In 2004, the band participated in the Vote for Change tour that sought to mobilize American voters to support Democratic presidential candidate John Kerry. R.E.M._sentence_436

R.E.M. R.E.M._sentence_437

's political stance, particularly coming from a wealthy rock band under contract to a label owned by a multinational corporation, received criticism from former Q editor Paul Du Noyer, who criticized the band's "celebrity liberalism", saying, "It's an entirely pain-free form of rebellion that they're adopting. R.E.M._sentence_438

There's no risk involved in it whatsoever, but quite a bit of shoring up of customer loyalty." R.E.M._sentence_439

From the late 1980s, R.E.M. R.E.M._sentence_440

was involved in the local politics of its hometown of Athens, Georgia. R.E.M._sentence_441

Buck explained to Sounds in 1987, "Michael always says think local and act local—we have been doing a lot of stuff in our town to try and make it a better place." R.E.M._sentence_442

The band often donated funds to local charities and to help renovate and preserve historic buildings in the town. R.E.M._sentence_443

R.E.M. R.E.M._sentence_444

's political clout was credited with the narrow election of Athens mayor Gwen O'Looney twice in the 1990s. R.E.M._sentence_445

The band is a member of the Canadian charity Artists Against Racism. R.E.M._sentence_446

Members R.E.M._section_11

Main members R.E.M._sentence_447

R.E.M._unordered_list_0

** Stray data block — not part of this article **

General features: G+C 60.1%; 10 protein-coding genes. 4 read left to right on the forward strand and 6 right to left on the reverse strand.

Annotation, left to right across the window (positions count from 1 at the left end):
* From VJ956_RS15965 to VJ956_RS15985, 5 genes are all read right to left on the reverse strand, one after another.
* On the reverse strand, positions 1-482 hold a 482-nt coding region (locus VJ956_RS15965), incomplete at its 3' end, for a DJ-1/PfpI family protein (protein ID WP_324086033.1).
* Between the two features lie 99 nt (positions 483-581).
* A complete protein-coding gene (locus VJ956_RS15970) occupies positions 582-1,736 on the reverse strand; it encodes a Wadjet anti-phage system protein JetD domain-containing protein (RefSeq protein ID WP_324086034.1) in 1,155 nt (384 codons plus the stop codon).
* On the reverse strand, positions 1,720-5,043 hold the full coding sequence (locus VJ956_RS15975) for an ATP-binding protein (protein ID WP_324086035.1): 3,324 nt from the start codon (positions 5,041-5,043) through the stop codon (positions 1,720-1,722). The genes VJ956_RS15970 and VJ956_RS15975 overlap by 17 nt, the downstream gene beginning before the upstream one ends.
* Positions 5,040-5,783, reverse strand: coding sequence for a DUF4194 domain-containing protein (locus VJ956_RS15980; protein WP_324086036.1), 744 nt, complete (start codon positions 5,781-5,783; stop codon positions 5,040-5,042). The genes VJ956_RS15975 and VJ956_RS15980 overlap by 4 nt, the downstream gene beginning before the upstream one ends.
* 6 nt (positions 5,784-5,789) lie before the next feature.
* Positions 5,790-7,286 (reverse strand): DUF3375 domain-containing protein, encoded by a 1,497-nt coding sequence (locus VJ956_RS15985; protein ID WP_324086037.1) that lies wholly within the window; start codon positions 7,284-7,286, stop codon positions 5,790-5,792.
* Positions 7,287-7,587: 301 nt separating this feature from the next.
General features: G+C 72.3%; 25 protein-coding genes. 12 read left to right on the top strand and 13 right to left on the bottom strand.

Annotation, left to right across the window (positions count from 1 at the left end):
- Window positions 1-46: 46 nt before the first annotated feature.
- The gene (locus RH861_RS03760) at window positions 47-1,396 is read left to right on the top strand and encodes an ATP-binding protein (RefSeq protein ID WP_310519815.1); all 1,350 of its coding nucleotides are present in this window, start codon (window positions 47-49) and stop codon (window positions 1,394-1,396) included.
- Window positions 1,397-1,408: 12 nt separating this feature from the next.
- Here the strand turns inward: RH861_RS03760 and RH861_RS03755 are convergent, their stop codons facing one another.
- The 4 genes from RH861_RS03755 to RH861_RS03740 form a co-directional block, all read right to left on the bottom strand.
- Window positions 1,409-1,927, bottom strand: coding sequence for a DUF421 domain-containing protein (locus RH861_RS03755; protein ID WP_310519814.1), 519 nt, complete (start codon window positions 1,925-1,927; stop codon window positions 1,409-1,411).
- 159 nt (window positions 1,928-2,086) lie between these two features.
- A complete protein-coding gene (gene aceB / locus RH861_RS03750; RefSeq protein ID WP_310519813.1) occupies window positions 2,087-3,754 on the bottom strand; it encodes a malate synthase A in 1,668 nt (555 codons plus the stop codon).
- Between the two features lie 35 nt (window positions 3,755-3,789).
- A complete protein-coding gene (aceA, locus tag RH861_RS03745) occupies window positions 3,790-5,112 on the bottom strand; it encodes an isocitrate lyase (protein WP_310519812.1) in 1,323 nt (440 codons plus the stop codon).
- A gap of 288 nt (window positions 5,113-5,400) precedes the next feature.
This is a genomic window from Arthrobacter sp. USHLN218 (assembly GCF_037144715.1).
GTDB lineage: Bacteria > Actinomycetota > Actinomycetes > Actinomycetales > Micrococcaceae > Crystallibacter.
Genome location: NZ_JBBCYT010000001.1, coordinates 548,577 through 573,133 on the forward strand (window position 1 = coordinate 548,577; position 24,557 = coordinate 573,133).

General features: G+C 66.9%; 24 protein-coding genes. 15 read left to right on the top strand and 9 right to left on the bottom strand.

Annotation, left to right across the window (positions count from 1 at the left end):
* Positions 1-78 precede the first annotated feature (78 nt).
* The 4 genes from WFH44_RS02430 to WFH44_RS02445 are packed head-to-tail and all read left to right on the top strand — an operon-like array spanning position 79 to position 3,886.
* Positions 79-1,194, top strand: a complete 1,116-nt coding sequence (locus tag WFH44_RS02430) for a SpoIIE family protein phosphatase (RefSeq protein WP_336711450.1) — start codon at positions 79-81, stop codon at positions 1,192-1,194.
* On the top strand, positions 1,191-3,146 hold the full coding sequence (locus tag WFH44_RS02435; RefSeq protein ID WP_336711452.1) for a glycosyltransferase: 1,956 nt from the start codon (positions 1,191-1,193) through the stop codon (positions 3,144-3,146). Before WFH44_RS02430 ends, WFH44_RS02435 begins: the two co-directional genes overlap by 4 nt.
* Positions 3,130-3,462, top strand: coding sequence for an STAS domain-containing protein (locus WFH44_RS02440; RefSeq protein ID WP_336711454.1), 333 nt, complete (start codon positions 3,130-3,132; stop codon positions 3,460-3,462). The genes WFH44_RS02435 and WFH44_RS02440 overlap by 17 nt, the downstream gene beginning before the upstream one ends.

• Bill Berry – drums, percussion, backing vocals, occasional bass guitar and keyboards (1980–1997; occasional concert appearances with the band 2003–2007)R.E.M._item_0_0
  • Peter Buck – lead guitar, mandolin, banjo, occasional bass guitar and keyboards (1980–2011)R.E.M._item_0_1
  • Mike Mills – bass guitar, keyboards, backing vocals, occasional co-lead vocals and guitar (1980–2011)R.E.M._item_0_2
  • Michael Stipe – lead vocals (1980–2011)R.E.M._item_0_3

Non-musical members R.E.M._sentence_448

R.E.M._unordered_list_1

  • Several publications made by the band such as album liner notes and fan club mailers list attorney Bertis Downs and manager Jefferson Holt as honorary non-musical members; the two joined up with R.E.M. in 1980/1981 and Holt left in 1996.R.E.M._item_1_4

Touring and session musicians R.E.M._sentence_449

R.E.M._unordered_list_2

  • Buren Fowler – rhythm guitar (1986–1987)R.E.M._item_2_5
  • Peter Holsapple – rhythm guitar, keyboards (1989–1991)R.E.M._item_2_6
  • Scott McCaughey – rhythm guitar, keyboards, backing vocals, occasional lead guitar (1994–2011)R.E.M._item_2_7
  • Nathan December – rhythm and lead guitar (1994–1995)R.E.M._item_2_8
  • Joey Waronker – drums, percussion (1998–2002)R.E.M._item_2_9
  • Barrett Martin – percussion (1998)R.E.M._item_2_10
  • Ken Stringfellow – keyboards, occasional rhythm guitar, bass guitar, backing vocals (1998–2005)R.E.M._item_2_11
  • Bill Rieflin – drums, percussion, occasional keyboards and guitar (2003–2011)R.E.M._item_2_12

Timeline R.E.M._sentence_450

Production timeline R.E.M._sentence_451

Touring and session members timeline R.E.M._sentence_452

Studio discography R.E.M._section_12

Main articles: R.E.M. R.E.M._sentence_453 discography and List of songs recorded by R.E.M. R.E.M._sentence_454

Studio releases R.E.M._sentence_455

R.E.M._unordered_list_3

See also R.E.M._section_13

R.E.M._unordered_list_4


Credits to the contents of this page go to the authors of the corresponding Wikipedia page: en.wikipedia.org/wiki/R.E.M..